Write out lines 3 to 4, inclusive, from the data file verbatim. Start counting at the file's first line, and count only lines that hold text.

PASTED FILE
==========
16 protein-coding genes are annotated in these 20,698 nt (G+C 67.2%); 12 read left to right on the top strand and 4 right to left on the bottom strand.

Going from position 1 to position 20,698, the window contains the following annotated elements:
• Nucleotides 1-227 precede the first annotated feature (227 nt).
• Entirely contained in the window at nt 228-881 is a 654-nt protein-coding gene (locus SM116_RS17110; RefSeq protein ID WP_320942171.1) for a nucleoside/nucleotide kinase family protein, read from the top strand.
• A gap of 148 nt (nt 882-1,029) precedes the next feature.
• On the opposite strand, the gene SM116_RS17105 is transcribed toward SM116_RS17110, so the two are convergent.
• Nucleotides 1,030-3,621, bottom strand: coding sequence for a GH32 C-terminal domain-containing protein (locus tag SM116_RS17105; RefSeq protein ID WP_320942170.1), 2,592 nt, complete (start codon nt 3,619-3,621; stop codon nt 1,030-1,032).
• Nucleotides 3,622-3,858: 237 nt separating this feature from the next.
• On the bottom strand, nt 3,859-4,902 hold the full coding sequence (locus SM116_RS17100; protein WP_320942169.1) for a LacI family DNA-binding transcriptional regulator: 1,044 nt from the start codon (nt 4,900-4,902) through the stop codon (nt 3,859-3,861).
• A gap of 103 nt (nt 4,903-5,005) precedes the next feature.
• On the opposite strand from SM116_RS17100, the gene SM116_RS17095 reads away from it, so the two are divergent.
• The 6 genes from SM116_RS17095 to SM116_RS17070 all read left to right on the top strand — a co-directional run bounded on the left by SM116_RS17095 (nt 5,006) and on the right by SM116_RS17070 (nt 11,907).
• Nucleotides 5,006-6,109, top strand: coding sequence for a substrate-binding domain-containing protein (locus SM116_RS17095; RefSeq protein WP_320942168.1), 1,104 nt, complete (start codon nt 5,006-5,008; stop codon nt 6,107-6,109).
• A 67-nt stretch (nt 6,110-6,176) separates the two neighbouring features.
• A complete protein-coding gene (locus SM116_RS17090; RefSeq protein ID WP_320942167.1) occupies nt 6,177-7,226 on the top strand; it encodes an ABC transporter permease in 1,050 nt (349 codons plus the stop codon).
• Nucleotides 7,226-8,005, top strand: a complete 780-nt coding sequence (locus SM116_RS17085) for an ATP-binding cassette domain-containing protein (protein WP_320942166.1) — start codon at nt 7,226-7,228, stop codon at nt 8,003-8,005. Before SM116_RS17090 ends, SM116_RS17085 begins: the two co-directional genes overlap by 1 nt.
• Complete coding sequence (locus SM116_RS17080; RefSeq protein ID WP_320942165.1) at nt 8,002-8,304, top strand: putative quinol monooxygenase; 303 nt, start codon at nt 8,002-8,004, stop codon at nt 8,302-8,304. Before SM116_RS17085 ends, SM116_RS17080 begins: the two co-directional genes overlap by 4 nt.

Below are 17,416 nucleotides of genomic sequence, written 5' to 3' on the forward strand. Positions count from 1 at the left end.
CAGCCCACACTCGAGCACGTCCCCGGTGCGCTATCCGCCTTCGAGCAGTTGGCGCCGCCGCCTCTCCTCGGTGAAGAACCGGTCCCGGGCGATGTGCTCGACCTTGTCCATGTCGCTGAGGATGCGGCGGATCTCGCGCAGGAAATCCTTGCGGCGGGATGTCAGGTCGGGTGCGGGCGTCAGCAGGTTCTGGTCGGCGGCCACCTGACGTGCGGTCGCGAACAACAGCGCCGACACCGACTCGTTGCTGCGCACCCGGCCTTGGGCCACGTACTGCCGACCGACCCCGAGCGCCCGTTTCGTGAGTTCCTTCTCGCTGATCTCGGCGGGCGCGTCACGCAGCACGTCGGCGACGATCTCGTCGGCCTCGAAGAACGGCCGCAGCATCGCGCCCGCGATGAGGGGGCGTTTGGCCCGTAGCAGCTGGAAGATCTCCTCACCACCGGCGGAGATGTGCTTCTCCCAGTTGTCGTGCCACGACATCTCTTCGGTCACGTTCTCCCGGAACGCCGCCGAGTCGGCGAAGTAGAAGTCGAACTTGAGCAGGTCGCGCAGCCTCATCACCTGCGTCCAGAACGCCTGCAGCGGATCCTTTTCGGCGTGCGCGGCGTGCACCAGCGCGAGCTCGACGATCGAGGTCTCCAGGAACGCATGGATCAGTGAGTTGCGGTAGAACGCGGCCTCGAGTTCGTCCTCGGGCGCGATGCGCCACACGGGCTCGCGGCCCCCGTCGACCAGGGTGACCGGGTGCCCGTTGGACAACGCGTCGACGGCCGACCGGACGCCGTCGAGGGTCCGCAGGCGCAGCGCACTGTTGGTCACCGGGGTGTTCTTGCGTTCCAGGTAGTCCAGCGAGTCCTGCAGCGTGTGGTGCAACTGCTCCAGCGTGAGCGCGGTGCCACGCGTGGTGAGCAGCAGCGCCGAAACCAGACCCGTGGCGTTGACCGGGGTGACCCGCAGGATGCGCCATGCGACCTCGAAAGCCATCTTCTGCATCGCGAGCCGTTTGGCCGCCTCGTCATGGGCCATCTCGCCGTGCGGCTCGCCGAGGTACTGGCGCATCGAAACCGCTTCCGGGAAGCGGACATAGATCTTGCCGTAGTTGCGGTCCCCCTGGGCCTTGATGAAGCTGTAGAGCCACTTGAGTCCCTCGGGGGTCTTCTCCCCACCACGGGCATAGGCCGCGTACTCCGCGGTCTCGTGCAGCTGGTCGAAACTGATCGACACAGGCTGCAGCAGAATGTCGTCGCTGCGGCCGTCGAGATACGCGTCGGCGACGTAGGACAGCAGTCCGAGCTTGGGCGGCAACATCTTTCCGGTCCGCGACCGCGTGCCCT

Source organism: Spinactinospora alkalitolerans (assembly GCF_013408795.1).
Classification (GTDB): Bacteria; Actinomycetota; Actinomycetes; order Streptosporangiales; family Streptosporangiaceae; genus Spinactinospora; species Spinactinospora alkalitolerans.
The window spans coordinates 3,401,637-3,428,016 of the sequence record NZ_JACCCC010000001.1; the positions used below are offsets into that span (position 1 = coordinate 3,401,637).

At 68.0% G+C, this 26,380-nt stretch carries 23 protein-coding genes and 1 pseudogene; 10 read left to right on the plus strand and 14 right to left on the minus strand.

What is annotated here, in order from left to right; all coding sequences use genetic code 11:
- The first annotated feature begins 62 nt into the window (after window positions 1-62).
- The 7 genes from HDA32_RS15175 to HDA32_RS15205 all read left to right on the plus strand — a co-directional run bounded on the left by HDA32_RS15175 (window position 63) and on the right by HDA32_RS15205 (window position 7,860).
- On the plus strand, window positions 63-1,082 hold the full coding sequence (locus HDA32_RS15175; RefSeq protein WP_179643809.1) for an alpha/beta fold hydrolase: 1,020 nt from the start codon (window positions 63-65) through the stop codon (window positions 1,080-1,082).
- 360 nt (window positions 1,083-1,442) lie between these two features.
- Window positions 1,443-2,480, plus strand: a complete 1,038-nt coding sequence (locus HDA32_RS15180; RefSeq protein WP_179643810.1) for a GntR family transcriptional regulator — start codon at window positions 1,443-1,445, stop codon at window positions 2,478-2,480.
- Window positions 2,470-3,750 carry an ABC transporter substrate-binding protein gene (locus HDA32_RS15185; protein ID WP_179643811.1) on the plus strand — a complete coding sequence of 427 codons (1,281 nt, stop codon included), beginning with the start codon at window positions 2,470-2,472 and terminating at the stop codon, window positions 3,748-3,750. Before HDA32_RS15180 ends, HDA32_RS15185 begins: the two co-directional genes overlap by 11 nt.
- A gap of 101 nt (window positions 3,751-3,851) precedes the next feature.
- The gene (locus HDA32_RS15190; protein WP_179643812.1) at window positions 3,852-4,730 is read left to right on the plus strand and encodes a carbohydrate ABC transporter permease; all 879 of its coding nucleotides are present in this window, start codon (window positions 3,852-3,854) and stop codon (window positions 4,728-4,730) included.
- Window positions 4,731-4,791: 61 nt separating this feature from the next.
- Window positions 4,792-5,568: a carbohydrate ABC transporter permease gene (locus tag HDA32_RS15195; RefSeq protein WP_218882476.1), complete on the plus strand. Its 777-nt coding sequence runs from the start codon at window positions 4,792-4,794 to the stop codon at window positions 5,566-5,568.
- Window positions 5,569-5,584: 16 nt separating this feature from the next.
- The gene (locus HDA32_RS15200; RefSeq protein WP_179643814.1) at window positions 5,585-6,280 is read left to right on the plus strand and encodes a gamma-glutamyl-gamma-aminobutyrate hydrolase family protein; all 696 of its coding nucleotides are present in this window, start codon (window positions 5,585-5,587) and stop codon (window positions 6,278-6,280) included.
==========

• Nucleotides 1-227 precede the first annotated feature (227 nt).
• Entirely contained in the window at nt 228-881 is a 654-nt protein-coding gene (locus SM116_RS17110; RefSeq protein ID WP_320942171.1) for a nucleoside/nucleotide kinase family protein, read from the top strand.